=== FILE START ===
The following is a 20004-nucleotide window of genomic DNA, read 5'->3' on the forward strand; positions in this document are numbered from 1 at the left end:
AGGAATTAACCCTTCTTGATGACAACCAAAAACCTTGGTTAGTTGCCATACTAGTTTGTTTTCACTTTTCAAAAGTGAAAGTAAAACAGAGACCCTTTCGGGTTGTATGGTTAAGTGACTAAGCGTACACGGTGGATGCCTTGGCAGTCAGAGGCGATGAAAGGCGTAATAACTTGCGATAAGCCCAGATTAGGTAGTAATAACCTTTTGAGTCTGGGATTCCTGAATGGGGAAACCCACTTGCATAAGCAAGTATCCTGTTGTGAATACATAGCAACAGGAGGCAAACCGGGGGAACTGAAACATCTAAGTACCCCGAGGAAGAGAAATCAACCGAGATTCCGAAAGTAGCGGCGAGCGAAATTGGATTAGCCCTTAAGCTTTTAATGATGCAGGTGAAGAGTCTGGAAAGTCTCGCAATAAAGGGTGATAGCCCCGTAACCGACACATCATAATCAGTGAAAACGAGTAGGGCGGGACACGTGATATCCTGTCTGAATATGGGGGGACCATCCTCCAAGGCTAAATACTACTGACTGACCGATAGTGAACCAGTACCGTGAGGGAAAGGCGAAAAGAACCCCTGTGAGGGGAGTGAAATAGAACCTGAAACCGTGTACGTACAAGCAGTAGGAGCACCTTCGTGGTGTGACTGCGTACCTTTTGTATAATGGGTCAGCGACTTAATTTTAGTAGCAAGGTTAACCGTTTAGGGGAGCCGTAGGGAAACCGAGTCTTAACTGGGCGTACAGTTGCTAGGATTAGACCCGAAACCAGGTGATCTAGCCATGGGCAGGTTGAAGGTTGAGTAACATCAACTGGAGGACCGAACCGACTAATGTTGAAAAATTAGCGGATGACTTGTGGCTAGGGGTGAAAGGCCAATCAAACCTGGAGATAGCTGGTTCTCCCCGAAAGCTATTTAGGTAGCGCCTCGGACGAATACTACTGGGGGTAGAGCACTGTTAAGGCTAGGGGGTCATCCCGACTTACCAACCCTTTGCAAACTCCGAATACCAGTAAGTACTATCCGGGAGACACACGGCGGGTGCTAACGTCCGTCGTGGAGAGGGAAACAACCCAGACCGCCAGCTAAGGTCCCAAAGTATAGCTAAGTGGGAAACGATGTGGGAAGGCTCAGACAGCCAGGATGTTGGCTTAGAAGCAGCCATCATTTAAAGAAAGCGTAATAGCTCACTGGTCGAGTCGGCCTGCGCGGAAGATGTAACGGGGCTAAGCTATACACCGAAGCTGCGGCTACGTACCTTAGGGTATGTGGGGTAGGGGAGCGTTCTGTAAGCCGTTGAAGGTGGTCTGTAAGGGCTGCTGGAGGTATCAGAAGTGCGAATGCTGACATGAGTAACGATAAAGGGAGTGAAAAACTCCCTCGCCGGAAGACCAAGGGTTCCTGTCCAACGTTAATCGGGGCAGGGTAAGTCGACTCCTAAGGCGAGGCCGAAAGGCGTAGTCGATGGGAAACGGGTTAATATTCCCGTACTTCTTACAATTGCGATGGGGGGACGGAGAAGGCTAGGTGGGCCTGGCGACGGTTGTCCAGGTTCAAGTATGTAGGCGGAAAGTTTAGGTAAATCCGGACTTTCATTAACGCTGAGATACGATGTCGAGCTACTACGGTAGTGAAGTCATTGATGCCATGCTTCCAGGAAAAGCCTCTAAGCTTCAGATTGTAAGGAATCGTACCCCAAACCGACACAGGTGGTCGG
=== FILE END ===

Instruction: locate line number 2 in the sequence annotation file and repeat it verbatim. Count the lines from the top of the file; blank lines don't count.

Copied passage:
AGGAATTAACCCTTCTTGATGACAACCAAAAACCTTGGTTAGTTGCCATACTAGTTTGTTTTCACTTTTCAAAAGTGAAAGTAAAACAGAGACCCTTTCGGGTTGTATGGTTAAGTGACTAAGCGTACACGGTGGATGCCTTGGCAGTCAGAGGCGATGAAAGGCGTAATAACTTGCGATAAGCCCAGATTAGGTAGTAATAACCTTTTGAGTCTGGGATTCCTGAATGGGGAAACCCACTTGCATAAGCAAGTATCCTGTTGTGAATACATAGCAACAGGAGGCAAACCGGGGGAACTGAAACATCTAAGTACCCCGAGGAAGAGAAATCAACCGAGATTCCGAAAGTAGCGGCGAGCGAAATTGGATTAGCCCTTAAGCTTTTAATGATGCAGGTGAAGAGTCTGGAAAGTCTCGCAATAAAGGGTGATAGCCCCGTAACCGACACATCATAATCAGTGAAAACGAGTAGGGCGGGACACGTGATATCCTGTCTGAATATGGGGGGACCATCCTCCAAGGCTAAATACTACTGACTGACCGATAGTGAACCAGTACCGTGAGGGAAAGGCGAAAAGAACCCCTGTGAGGGGAGTGAAATAGAACCTGAAACCGTGTACGTACAAGCAGTAGGAGCACCTTCGTGGTGTGACTGCGTACCTTTTGTATAATGGGTCAGCGACTTAATTTTAGTAGCAAGGTTAACCGTTTAGGGGAGCCGTAGGGAAACCGAGTCTTAACTGGGCGTACAGTTGCTAGGATTAGACCCGAAACCAGGTGATCTAGCCATGGGCAGGTTGAAGGTTGAGTAACATCAACTGGAGGACCGAACCGACTAATGTTGAAAAATTAGCGGATGACTTGTGGCTAGGGGTGAAAGGCCAATCAAACCTGGAGATAGCTGGTTCTCCCCGAAAGCTATTTAGGTAGCGCCTCGGACGAATACTACTGGGGGTAGAGCACTGTTAAGGCTAGGGGGTCATCCCGACTTACCAACCCTTTGCAAACTCCGAATACCAGTAAGTACTATCCGGGAGACACACGGCGGGTGCTAACGTCCGTCGTGGAGAGGGAAACAACCCAGACCGCCAGCTAAGGTCCCAAAGTATAGCTAAGTGGGAAACGATGTGGGAAGGCTCAGACAGCCAGGATGTTGGCTTAGAAGCAGCCATCATTTAAAGAAAGCGTAATAGCTCACTGGTCGAGTCGGCCTGCGCGGAAGATGTAACGGGGCTAAGCTATACACCGAAGCTGCGGCTACGTACCTTAGGGTATGTGGGGTAGGGGAGCGTTCTGTAAGCCGTTGAAGGTGGTCTGTAAGGGCTGCTGGAGGTATCAGAAGTGCGAATGCTGACATGAGTAACGATAAAGGGAGTGAAAAACTCCCTCGCCGGAAGACCAAGGGTTCCTGTCCAACGTTAATCGGGGCAGGGTAAGTCGACTCCTAAGGCGAGGCCGAAAGGCGTAGTCGATGGGAAACGGGTTAATATTCCCGTACTTCTTACAATTGCGATGGGGGGACGGAGAAGGCTAGGTGGGCCTGGCGACGGTTGTCCAGGTTCAAGTATGTAGGCGGAAAGTTTAGGTAAATCCGGACTTTCATTAACGCTGAGATACGATGTCGAGCTACTACGGTAGTGAAGTCATTGATGCCATGCTTCCAGGAAAAGCCTCTAAGCTTCAGATTGTAAGGAATCGTACCCCAAACCGACACAGGTGGTCGG